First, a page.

Consider the case of Peter Ludlow, a philosophy professor at Northwestern University. Ludlow ran a newspaper for the virtual community The Sims Online and was kicked out of the community by the owner, Electronic Arts, for publishing accounts of theft, prostitution, and money laundering that (virtually) occurred there. Because it happened in a corporate-controlled online space, his speech wasn’t protected. As Ludlow told an interviewer, “The platform owners have responsibilities to care for those communities and see that they are not harmed.”
Bollier agrees. “At the point where the business model becomes tethered to a happy community, you have to reach an agreement about how you are going to interact. If you piss people off too much, they are just going to flee the site.” When GeoCities was purchased by Yahoo in January 1999, the new corporate overlord immediately began to clash with users. That June, Yahoo changed the terms of service for the site, claiming the right to full ownership of anything users posted to their pages. By December, Yahoo announced it would disband the popular community-leader program. The changes should sound familiar to anyone who has followed recent tempests over privately controlled social-networking sites. Facebook made a similar change to its terms of service this past February, causing uproar among users already annoyed with a redesign and a short-lived feature that broadcast users’ purchasing habits. Under pressure, Facebook reversed the decision within weeks.
Bottom line: an open platform may serve many useful purposes, but it is not the same thing as a commons, and the users may or may not be able to protect their long-term interests as a community. A real commons requires that users have control over the terms of their mutual interaction, and can own or control their software platform.
Certain types of sites that rely upon user-generated content are exercises in “digital share-cropping,” says Professor Lawrence Lessig, referring to the predatory practices of landowners in the American South after the Civil War. The sharecroppers farm, the landlord takes the bulk of the benefits. Not a commons.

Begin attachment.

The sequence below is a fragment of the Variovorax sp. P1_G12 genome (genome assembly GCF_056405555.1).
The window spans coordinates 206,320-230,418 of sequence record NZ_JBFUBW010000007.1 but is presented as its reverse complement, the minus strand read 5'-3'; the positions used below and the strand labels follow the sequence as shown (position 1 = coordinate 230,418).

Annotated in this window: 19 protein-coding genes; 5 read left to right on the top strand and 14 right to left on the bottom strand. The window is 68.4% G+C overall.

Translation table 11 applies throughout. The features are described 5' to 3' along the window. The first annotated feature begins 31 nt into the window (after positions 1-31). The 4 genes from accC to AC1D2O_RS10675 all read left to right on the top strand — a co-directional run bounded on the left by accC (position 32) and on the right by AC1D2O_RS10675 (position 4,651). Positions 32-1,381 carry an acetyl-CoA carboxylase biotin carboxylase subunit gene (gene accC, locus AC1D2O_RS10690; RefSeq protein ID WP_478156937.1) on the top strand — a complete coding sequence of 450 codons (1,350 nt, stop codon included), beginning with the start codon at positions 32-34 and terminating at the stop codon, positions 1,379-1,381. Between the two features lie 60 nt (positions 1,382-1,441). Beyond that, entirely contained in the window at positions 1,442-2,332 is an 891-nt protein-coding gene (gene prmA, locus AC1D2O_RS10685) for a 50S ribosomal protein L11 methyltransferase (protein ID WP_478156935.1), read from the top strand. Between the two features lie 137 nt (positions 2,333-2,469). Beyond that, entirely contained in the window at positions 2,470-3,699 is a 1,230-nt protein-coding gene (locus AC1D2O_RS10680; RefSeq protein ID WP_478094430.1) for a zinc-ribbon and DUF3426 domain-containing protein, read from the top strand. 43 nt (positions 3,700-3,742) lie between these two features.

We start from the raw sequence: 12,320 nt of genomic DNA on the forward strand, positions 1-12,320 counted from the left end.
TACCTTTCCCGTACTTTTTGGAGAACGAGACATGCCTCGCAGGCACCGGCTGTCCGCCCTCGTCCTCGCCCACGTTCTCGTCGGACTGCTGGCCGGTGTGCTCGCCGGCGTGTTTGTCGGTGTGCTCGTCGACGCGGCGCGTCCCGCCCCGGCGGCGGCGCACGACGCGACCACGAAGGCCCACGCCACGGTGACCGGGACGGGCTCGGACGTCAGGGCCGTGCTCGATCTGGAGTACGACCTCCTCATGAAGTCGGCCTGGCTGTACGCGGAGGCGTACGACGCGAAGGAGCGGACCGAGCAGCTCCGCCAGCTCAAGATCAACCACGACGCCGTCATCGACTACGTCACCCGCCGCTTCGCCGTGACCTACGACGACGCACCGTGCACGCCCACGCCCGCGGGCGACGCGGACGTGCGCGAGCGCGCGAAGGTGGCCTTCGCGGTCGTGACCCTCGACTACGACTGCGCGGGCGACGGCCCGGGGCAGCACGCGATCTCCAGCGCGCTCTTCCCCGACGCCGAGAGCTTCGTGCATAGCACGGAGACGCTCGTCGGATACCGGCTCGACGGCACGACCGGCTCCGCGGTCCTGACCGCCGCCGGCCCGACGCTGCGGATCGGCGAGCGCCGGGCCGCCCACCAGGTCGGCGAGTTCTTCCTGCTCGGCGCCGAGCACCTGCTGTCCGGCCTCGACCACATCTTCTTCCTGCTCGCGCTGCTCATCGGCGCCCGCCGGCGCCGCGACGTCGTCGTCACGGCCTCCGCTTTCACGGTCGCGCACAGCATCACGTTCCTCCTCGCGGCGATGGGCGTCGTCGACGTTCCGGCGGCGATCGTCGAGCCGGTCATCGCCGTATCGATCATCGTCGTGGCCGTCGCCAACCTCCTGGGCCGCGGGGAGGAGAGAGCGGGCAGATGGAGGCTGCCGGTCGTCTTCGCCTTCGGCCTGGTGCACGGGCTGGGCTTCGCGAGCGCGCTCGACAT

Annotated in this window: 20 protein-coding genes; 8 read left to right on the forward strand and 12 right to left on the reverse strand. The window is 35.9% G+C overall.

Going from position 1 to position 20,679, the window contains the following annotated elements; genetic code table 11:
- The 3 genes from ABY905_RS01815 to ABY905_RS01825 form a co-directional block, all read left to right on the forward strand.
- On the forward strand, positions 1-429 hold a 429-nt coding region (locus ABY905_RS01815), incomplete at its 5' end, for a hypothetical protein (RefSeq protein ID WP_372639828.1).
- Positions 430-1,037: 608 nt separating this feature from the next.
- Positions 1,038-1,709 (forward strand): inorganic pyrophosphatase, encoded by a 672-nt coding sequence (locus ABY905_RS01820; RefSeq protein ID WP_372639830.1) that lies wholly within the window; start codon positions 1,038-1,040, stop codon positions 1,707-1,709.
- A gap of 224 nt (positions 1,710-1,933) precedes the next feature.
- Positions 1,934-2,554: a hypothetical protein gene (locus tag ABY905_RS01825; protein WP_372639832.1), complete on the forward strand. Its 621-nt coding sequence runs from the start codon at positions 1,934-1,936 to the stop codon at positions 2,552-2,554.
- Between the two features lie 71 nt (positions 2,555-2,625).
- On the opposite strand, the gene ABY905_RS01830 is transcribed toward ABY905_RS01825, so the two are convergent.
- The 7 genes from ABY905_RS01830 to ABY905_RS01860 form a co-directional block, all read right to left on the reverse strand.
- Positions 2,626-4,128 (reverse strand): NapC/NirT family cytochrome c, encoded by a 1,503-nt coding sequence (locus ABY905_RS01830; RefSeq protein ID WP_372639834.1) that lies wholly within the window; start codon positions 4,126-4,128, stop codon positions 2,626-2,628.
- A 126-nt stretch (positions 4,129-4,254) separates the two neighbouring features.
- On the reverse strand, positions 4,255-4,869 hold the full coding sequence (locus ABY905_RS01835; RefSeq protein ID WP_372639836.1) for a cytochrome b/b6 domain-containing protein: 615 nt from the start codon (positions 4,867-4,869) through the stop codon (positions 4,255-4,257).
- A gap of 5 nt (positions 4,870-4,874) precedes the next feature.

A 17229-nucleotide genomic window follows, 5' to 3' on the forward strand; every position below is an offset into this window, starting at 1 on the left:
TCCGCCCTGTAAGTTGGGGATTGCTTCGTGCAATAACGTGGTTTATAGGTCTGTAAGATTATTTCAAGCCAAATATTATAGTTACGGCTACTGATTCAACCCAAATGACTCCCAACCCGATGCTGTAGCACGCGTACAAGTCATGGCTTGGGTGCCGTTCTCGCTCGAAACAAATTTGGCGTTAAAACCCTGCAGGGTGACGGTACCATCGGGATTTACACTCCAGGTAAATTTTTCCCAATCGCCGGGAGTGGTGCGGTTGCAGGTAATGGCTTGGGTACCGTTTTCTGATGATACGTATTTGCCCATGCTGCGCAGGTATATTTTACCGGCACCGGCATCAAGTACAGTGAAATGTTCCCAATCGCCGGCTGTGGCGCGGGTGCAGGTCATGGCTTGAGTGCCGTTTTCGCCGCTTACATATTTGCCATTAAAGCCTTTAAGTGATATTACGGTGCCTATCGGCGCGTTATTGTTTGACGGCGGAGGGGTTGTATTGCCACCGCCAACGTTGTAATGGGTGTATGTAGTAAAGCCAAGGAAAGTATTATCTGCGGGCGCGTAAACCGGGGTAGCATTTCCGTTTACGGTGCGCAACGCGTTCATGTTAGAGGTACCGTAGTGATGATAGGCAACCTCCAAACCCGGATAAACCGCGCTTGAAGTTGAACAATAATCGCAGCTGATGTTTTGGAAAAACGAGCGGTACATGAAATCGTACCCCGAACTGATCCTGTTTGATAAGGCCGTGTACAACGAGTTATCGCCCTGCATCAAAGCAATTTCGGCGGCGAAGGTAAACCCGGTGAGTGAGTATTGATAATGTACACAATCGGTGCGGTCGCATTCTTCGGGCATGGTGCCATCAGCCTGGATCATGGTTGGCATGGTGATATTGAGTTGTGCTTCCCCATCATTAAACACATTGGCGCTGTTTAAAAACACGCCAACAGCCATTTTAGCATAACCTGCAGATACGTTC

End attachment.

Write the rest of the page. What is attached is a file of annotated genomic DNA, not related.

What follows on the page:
An open website may resemble a commons in providing general access to the resource, but it may retain important legal rights to user content; a commons is managed for the users alone. An open platform may allow a business to appropriate the community’s work; a commons usually insists upon some measure of community control.
An open platform may be a tool for a company to monetize content, whereas the members of a commons usually want their resources to be inalienable (i.e., not sold to the marketplace).
Open” versus “free” is not necessarily an either/or choice. Many business-run open platforms respect an implied social contract with users. They realize that abrogating that contract (by imposing odious terms of service, for example) could destroy their business model by causing users to flee the site. So companies have an enlightened self-interest in respecting the Web communities that they host. But that long-term self-interest may easily be trumped by a company’s grubby short-term interests.
Companies do face competitive pressures, after all, and they do have a vested interest in monetizing users’ content and attention. Advertising, data-mining of personal information, licensing of content, etc., are all attractive strategies. There may be an overlap of interests on open platforms between vendors and users, but the interests are certainly not identical. And certainly there is no genuine commons governance.